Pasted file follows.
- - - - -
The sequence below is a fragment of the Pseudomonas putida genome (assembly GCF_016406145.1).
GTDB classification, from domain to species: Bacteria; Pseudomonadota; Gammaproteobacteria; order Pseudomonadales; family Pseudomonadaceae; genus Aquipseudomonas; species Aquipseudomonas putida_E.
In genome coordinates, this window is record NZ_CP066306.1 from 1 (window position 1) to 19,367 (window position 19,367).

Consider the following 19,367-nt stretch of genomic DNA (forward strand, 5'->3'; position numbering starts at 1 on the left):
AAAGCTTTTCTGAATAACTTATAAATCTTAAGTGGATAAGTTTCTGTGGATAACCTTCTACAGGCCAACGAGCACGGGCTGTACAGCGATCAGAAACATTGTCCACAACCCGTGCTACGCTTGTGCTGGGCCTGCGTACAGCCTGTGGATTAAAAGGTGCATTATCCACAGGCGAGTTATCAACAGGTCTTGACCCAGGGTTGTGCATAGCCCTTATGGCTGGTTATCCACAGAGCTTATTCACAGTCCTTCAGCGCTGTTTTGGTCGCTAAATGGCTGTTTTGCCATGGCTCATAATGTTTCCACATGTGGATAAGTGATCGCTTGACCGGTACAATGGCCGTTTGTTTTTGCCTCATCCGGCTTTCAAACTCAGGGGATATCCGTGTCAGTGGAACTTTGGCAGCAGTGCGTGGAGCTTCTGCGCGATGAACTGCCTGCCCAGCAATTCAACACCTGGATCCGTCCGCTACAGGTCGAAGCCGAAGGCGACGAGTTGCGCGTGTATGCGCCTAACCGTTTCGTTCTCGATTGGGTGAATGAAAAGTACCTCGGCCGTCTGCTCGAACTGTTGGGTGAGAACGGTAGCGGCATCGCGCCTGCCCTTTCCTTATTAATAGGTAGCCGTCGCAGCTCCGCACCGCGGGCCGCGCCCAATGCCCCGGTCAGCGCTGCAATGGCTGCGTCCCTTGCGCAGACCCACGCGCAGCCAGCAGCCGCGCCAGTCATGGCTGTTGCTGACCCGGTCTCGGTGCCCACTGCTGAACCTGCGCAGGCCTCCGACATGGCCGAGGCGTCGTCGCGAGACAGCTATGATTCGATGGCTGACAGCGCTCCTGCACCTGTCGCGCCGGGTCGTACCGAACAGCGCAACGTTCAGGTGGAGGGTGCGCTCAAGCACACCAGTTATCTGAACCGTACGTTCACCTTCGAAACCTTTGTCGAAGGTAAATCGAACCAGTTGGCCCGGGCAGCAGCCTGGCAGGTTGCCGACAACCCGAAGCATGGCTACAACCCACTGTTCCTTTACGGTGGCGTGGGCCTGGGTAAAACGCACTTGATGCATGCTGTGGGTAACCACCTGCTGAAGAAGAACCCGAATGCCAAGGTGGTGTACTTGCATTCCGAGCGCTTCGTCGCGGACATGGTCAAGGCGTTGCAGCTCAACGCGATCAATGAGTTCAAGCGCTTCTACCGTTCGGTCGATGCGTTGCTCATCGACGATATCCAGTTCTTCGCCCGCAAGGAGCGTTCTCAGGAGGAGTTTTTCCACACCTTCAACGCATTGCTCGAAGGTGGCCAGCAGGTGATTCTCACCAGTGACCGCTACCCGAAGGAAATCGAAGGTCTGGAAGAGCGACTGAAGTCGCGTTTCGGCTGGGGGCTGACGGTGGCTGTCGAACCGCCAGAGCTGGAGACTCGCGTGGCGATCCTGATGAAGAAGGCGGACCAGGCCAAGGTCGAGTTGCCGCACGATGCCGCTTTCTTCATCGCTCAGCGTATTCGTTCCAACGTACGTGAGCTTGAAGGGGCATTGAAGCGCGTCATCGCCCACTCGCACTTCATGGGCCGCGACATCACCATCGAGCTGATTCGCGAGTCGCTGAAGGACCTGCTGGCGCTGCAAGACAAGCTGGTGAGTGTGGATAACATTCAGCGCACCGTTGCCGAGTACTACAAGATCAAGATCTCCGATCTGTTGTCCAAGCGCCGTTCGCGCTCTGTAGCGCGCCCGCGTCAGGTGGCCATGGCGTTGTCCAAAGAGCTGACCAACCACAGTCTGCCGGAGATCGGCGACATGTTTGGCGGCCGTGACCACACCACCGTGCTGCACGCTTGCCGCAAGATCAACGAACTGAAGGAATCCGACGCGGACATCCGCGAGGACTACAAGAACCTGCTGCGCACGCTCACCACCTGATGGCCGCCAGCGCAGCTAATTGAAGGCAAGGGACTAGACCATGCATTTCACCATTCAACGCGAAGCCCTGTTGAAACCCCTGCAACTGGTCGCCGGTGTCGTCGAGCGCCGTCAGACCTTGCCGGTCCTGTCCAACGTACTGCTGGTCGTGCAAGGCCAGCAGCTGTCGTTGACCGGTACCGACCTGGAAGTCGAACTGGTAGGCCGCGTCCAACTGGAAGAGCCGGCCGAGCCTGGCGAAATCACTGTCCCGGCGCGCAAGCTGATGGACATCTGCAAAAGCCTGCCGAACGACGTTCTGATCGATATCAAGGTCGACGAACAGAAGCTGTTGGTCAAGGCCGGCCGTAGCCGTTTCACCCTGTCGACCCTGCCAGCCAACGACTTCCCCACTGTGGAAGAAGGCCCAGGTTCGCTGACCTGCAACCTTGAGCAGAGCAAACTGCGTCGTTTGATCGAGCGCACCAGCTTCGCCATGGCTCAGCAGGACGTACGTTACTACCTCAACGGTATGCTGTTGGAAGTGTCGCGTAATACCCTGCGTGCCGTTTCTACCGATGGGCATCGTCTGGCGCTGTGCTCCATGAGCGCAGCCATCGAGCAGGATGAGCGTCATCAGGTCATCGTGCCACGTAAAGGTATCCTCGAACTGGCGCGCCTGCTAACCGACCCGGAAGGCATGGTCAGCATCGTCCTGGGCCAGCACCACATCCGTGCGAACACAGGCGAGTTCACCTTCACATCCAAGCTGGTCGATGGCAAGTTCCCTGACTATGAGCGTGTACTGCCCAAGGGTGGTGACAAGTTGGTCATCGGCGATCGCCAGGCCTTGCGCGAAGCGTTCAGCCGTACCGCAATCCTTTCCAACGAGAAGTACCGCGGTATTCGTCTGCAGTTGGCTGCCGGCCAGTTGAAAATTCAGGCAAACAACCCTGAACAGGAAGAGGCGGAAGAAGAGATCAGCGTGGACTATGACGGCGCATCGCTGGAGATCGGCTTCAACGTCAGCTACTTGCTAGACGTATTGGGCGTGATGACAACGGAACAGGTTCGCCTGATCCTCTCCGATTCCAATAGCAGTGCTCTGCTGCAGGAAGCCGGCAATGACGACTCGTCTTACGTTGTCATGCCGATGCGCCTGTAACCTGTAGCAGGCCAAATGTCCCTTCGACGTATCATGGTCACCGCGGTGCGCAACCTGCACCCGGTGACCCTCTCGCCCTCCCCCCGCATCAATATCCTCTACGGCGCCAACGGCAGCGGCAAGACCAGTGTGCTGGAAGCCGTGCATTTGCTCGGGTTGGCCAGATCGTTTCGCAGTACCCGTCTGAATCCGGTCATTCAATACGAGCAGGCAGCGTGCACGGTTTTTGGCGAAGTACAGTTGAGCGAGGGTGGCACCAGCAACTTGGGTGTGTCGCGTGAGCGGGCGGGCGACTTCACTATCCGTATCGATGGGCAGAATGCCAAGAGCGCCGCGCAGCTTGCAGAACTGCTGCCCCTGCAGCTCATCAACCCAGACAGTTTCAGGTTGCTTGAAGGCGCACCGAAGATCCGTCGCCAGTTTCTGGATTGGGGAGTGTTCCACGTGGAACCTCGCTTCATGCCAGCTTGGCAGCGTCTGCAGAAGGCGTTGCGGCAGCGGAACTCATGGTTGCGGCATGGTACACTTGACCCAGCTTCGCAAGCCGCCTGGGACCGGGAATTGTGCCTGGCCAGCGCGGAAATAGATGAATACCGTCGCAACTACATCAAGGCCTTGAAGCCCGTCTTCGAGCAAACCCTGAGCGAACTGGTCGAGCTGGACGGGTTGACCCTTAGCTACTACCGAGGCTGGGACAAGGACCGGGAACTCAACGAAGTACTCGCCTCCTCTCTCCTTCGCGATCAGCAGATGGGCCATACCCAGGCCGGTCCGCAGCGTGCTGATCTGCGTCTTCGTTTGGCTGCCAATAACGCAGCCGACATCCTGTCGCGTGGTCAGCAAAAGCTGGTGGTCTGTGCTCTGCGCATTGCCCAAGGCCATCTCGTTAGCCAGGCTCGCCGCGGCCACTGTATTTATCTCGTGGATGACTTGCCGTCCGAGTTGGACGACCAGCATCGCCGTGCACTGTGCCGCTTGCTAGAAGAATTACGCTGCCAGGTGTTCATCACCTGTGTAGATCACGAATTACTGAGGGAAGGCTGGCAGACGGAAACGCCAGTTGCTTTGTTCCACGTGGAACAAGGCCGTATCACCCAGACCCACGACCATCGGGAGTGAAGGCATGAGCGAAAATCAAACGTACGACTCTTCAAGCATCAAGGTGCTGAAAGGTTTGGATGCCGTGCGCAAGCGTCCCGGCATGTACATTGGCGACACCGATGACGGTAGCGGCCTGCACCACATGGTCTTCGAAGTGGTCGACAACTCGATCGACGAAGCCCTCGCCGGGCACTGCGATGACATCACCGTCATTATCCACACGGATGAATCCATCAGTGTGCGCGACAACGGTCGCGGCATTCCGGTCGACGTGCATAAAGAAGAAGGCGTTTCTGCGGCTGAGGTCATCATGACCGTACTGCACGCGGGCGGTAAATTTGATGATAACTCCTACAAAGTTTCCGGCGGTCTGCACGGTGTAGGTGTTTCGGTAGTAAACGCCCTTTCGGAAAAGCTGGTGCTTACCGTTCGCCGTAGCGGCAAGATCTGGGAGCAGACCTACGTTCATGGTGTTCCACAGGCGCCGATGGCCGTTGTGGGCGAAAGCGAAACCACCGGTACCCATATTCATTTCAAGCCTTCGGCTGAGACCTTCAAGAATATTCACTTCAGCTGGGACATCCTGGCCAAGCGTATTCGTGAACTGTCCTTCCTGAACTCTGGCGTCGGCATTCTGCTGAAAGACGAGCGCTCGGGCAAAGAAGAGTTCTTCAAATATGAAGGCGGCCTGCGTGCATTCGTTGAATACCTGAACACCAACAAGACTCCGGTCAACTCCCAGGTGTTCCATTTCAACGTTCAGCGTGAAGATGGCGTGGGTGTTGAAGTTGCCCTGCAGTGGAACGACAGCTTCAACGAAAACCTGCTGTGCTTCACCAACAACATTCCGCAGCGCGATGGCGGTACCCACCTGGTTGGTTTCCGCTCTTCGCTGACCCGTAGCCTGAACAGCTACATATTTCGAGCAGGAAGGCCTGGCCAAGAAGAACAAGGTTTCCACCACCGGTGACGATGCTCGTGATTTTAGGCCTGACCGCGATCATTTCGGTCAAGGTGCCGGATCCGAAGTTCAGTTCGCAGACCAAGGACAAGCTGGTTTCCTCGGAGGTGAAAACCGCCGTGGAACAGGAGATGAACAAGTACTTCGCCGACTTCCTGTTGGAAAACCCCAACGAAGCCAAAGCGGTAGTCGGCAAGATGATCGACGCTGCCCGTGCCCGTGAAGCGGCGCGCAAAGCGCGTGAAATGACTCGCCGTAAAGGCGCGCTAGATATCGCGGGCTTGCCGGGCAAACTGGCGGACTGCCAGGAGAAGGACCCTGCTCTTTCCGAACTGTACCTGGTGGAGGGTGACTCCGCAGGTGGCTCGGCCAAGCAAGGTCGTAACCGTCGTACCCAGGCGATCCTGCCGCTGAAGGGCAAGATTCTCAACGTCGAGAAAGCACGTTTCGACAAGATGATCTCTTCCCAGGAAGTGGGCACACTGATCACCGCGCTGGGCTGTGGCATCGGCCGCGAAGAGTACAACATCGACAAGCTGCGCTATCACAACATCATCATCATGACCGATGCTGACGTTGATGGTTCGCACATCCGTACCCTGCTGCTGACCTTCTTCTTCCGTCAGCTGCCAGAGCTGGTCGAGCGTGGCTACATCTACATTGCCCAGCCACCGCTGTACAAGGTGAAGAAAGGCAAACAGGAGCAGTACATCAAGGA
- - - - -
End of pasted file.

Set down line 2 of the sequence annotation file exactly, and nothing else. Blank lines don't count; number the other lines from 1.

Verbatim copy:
GTDB classification, from domain to species: Bacteria; Pseudomonadota; Gammaproteobacteria; order Pseudomonadales; family Pseudomonadaceae; genus Aquipseudomonas; species Aquipseudomonas putida_E.